ATHLETICS Preview: World marathon records in peril at Berlin

Another sub-2:00 marathon try for Kenya's Eliud Kipchoge

Thanks to its flat, fast course, the home of the world marathon record is the Berlin Marathon.

The 45th edition of this famous race comes Sunday, with strong attempts expected to be made on both the men’s and women’s world marks. Since Kenya’s Paul Tergat ran 2:04:55 in 2003, the men’s world record has belonged to this race, with five improvements coming in 2007-08-11-13-14.

The Berlin race has been the site for women’s world marks in 1999 and 2001, but the fastest times of late have come in London, including British star Paula Radcliffe’s amazing 2:15:25 in a mixed-gender race in 2003 and the 2:07:01 “women’s only” mark for Mary Keitany (KEN) in 2017.

The top entries for 2018:

Men:
∙ 2:03:05 ‘16 Eliud Kipchoge (KEN) ~ 2016 Olympic Champion, no. 4 all-time (2:03:05)
∙ 2:03:13 ‘15 Wilson Kipsang (KEN) ~ 2012 Olympic bronze, no. 6 all-time (2:03:13)
∙ 2:05:21 ‘15 Eliud Kiptanui (KEN) ~ Set PR in Berlin for second in 2015
∙ 2:05:43 ‘17 Amos Kipruto (KEN) ~ Third in Tokyo Marathon in 2018 (2:06:33)
∙ 2:05:50 ‘18 Abera Kuma (ETH) ~ PR for second in Amsterdam in April

Kipchoge is the unquestioned favorite and, despite his comments otherwise, has Dennis Kimetto’s 2014 world record – set in Berlin – of 2:02:57 in his sights. Kipchoge has run 10 career marathons and won nine, including his last eight in a row from 2014-18, not including his 2:00:25 time trial in Monza last year. The last marathon he lost was in Berlin in 2013, but he won this race in 2015 and 2017. He won the London Marathon in 2:04:17 in April. His marathon prowess is so great that it’s often forgotten that he was the World Champion in the 5,000 m way back in 2003!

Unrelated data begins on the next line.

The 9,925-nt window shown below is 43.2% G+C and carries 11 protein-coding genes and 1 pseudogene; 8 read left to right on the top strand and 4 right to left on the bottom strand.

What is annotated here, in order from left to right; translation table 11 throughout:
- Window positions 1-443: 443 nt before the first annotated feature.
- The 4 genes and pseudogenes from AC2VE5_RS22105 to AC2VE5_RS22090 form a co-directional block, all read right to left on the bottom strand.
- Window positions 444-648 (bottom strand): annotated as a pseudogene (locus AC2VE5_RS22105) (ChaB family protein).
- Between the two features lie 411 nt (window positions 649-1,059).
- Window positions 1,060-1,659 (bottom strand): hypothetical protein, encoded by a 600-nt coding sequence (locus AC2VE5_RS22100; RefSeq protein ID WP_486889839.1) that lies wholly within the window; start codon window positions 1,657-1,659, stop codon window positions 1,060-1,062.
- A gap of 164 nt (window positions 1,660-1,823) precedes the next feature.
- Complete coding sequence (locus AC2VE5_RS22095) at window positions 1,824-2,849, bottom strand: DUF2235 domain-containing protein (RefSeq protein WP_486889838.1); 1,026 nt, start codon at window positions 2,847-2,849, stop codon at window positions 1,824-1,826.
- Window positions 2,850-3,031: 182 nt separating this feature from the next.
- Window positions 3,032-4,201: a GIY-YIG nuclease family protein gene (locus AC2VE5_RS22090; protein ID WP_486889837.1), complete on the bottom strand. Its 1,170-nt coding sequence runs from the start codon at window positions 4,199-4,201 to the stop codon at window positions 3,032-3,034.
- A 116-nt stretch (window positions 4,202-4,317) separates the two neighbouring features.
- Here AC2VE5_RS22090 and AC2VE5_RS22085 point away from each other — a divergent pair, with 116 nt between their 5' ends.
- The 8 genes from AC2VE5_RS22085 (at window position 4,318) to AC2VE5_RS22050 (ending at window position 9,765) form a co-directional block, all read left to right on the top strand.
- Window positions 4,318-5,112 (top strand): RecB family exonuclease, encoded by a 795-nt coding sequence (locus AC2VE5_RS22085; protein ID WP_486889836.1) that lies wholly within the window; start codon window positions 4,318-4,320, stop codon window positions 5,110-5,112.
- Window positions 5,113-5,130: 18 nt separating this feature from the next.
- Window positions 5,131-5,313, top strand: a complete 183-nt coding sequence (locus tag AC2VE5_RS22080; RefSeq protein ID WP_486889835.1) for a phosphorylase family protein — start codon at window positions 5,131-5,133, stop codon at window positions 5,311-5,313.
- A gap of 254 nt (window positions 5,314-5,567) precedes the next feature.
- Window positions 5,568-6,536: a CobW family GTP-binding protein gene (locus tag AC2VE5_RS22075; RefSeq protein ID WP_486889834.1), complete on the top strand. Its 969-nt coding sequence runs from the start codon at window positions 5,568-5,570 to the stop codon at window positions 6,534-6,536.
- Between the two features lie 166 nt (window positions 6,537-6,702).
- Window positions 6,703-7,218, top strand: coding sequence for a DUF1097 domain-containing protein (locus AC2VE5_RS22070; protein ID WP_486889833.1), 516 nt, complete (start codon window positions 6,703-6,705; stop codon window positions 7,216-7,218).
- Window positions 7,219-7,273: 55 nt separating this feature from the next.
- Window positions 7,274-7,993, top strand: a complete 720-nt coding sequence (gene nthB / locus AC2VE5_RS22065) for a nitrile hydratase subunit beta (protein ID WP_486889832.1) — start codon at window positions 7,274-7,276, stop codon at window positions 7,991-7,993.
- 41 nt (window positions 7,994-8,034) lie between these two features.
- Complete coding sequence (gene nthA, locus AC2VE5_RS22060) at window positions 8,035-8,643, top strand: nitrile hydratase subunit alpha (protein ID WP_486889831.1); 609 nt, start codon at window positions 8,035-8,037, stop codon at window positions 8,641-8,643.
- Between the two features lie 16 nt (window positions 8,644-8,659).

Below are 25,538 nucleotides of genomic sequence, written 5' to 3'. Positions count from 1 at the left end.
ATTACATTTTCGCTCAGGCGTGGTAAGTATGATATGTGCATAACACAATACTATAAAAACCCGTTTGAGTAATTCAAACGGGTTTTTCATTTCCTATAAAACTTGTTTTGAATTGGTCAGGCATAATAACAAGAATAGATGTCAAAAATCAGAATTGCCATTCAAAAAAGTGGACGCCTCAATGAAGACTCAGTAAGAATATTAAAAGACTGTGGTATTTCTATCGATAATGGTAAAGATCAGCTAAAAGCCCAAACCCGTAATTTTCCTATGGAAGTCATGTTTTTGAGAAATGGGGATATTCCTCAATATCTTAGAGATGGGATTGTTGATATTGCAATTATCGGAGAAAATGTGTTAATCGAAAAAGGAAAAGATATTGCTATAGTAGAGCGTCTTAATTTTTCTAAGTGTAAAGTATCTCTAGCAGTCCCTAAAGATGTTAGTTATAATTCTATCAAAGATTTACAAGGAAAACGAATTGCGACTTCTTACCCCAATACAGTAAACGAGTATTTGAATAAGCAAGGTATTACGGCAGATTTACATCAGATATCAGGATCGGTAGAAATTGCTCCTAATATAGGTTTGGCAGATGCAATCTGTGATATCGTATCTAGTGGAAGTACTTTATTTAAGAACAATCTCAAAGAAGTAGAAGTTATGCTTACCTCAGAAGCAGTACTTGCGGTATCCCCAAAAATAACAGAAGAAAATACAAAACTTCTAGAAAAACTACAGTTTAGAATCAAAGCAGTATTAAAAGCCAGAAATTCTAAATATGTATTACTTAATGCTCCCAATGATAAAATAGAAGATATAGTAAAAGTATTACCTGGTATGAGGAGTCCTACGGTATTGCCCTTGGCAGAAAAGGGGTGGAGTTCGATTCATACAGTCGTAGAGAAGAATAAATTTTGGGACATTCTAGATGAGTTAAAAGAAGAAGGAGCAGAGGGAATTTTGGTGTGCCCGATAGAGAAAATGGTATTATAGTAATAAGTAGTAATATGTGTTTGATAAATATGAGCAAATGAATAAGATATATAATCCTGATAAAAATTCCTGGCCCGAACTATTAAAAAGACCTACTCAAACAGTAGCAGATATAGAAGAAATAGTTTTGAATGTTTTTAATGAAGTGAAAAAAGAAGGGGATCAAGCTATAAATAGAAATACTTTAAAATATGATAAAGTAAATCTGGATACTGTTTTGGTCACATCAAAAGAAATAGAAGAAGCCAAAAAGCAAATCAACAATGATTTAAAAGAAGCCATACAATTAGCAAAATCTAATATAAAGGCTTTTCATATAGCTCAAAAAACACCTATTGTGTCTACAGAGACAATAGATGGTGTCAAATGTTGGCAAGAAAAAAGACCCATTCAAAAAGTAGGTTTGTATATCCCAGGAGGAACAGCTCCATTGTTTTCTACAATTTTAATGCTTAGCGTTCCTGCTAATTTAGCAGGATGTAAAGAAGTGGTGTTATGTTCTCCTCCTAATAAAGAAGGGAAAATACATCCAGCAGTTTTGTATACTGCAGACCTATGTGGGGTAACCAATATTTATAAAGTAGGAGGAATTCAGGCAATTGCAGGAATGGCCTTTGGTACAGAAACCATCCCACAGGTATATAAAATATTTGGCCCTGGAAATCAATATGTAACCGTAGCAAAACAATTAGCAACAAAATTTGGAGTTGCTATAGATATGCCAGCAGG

Besides Kipchoge, there are only four runners with bests under 2:06 in the race, led by former world-record holder Wilson Kipsang (KEN). He set the then-record of 2:03:23 in winning the 2013 Berlin Marathon, ran second in Berlin in 2016 (2:03:13) and won in Tokyo last year in 2:03:58. He’s run under 2:04:00 four times!

Women:
∙ 2:17:56 ‘17 Tirunesh Dibaba (ETH) ~ Triple Olympic gold, no. 3 all-time (2:17:56)
∙ 2:19:25 ‘15 Gladys Cherono (KEN) ~ Won Berlin in ‘15 & ‘17; Half-Mar World Champ ‘14
∙ 2:19:31 ’12 Aselefech Mergia (KEN) ~ World Champs bronze ‘09; London winner in 2010
∙ 2:19:50 ‘12 Edna Kiplagat (KEN) ~ 2011 and 2013 World Champion; silver in 2017
∙ 2:20:41 ‘17 Ruti Aga (ETH) ~ Third at Berlin 2016 and second in 2017

If Dibaba, who will turn 33 on 1 October, is fit, she could threaten Radcliffe’s 2003 absolute world record of 2:15:25 or Keitany’s women’s-only mark of 2:17:01. But Dibaba has had only mixed success in her four career marathons, finishing third (2:20:35) in London in 2014, second in London (2:17:56 national record) in London in 2017, win in Chicago in 2017 (2:18:31) and then didn’t finish in London earlier this year. Of course, she’s a triple Olympic gold medalist at the 10,000 m (2008-12) and 5,000 m (2008) and a nine-time World Champion in Cross Country and track from 2003-13.

This will be only the third race of the year for Dibaba, after the DNF in London and a 10 km road race win in Manchester (GBR) in May.

Kenya’s Kiplagat ranks only 22nd all-time with her 2012 best of 2:19:50, but she is at her best in championship racing, with two World Championships golds, a silver and a fifth in the last four races in 2011-13-15-17. In the World Marathon Majors, she been on the podium consistently: in the last three years, she won Boston in 2017, was second in Chicago in 2016, third in Tokyo in 2016 and fourth in New York last year. She was eighth in the miserable conditions at Boston in April, so she’ll be looking for redemption here. A PR perhaps, at age 38?

There’s substantial prize money on the line, with € 40,000-20,000-15,000-12,000-10,000-7,500-5,000-4,000-3,000-2,000 available to the top 10 finishers in both the men’s and women’s races. There is also a € 50,000 bonus for a world record and time bonuses for times under 2:04 and 2:05 for men and 2:19 and 2:20:30 for women.

The overall race will include an impressive 49,980 marathon runners from 133 nations and some 70,000 racers combined in all of the events over the marathon weekend.

NBCSN will have live coverage from Berlin beginning at 3 a.m. Eastern time on Sunday morning. Look for results here.

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